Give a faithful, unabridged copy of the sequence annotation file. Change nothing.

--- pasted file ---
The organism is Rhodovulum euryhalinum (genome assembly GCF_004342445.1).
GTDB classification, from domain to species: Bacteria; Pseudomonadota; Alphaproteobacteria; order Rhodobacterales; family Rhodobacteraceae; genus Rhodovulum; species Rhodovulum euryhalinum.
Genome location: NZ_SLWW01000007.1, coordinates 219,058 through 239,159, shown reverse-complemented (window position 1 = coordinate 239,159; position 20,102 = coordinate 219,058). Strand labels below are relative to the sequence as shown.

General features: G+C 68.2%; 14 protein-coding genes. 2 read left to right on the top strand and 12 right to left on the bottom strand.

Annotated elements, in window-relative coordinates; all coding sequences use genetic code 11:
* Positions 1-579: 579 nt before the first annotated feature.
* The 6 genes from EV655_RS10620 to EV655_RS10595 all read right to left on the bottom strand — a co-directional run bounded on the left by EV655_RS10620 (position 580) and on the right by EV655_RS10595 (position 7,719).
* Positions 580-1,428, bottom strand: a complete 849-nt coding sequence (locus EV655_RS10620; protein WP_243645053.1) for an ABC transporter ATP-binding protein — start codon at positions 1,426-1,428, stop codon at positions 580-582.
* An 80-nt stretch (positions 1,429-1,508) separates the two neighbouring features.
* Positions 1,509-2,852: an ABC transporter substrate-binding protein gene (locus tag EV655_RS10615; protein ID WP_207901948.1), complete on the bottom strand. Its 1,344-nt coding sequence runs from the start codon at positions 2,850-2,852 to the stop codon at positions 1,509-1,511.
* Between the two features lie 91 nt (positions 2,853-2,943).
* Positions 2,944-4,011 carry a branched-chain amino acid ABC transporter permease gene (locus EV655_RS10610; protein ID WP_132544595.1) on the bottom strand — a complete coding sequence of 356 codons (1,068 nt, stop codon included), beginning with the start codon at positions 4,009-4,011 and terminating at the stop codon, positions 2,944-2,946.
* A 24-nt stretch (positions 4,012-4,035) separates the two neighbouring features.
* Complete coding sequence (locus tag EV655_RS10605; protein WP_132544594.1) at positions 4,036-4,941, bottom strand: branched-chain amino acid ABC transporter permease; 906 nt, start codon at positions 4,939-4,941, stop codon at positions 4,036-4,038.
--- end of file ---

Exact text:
The organism is Rhodovulum euryhalinum (genome assembly GCF_004342445.1).
GTDB classification, from domain to species: Bacteria; Pseudomonadota; Alphaproteobacteria; order Rhodobacterales; family Rhodobacteraceae; genus Rhodovulum; species Rhodovulum euryhalinum.
Genome location: NZ_SLWW01000007.1, coordinates 219,058 through 239,159, shown reverse-complemented (window position 1 = coordinate 239,159; position 20,102 = coordinate 219,058). Strand labels below are relative to the sequence as shown.

General features: G+C 68.2%; 14 protein-coding genes. 2 read left to right on the top strand and 12 right to left on the bottom strand.

Annotated elements, in window-relative coordinates; all coding sequences use genetic code 11:
* Positions 1-579: 579 nt before the first annotated feature.
* The 6 genes from EV655_RS10620 to EV655_RS10595 all read right to left on the bottom strand — a co-directional run bounded on the left by EV655_RS10620 (position 580) and on the right by EV655_RS10595 (position 7,719).
* Positions 580-1,428, bottom strand: a complete 849-nt coding sequence (locus EV655_RS10620; protein WP_243645053.1) for an ABC transporter ATP-binding protein — start codon at positions 1,426-1,428, stop codon at positions 580-582.
* An 80-nt stretch (positions 1,429-1,508) separates the two neighbouring features.
* Positions 1,509-2,852: an ABC transporter substrate-binding protein gene (locus tag EV655_RS10615; protein ID WP_207901948.1), complete on the bottom strand. Its 1,344-nt coding sequence runs from the start codon at positions 2,850-2,852 to the stop codon at positions 1,509-1,511.
* Between the two features lie 91 nt (positions 2,853-2,943).
* Positions 2,944-4,011 carry a branched-chain amino acid ABC transporter permease gene (locus EV655_RS10610; protein ID WP_132544595.1) on the bottom strand — a complete coding sequence of 356 codons (1,068 nt, stop codon included), beginning with the start codon at positions 4,009-4,011 and terminating at the stop codon, positions 2,944-2,946.
* A 24-nt stretch (positions 4,012-4,035) separates the two neighbouring features.
* Complete coding sequence (locus tag EV655_RS10605; protein WP_132544594.1) at positions 4,036-4,941, bottom strand: branched-chain amino acid ABC transporter permease; 906 nt, start codon at positions 4,939-4,941, stop codon at positions 4,036-4,038.